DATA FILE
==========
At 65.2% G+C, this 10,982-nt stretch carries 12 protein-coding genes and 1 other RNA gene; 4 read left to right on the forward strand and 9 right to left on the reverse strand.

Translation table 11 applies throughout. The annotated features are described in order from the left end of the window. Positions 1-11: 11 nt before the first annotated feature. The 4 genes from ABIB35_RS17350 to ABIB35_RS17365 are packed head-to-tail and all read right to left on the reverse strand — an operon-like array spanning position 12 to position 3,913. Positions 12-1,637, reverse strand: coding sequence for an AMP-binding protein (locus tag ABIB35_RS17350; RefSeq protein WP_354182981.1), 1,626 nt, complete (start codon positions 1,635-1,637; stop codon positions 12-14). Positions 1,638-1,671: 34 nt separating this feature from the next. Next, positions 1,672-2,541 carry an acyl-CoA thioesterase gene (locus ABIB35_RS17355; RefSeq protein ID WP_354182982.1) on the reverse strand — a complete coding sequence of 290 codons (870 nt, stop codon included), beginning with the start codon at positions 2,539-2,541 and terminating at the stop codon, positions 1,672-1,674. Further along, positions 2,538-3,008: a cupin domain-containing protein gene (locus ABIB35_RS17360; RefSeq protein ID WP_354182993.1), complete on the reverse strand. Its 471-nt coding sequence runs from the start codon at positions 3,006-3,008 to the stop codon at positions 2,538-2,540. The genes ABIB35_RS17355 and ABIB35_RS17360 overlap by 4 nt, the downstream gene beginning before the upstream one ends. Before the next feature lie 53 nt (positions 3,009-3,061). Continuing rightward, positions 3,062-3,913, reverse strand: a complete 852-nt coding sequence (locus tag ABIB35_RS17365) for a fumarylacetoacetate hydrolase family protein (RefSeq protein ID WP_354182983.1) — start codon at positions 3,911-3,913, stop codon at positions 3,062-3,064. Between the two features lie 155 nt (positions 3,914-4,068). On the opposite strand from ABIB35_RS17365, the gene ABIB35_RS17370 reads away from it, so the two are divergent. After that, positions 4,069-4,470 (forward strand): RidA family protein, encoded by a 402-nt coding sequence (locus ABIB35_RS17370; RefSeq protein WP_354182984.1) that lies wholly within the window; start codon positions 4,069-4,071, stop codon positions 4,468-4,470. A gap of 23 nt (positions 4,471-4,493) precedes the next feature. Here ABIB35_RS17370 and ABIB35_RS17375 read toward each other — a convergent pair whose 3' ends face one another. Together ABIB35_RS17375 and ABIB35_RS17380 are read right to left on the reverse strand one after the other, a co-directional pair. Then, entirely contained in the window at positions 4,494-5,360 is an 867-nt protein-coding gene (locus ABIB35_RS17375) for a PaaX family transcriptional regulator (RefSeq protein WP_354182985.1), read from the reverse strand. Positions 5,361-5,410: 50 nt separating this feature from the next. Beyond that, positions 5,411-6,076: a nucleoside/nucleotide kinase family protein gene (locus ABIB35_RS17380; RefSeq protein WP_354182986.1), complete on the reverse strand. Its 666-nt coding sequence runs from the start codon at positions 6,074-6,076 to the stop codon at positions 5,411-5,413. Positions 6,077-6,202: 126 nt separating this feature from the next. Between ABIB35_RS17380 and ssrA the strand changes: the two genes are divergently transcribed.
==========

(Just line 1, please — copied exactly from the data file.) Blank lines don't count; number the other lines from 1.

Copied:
At 65.2% G+C, this 10,982-nt stretch carries 12 protein-coding genes and 1 other RNA gene; 4 read left to right on the forward strand and 9 right to left on the reverse strand.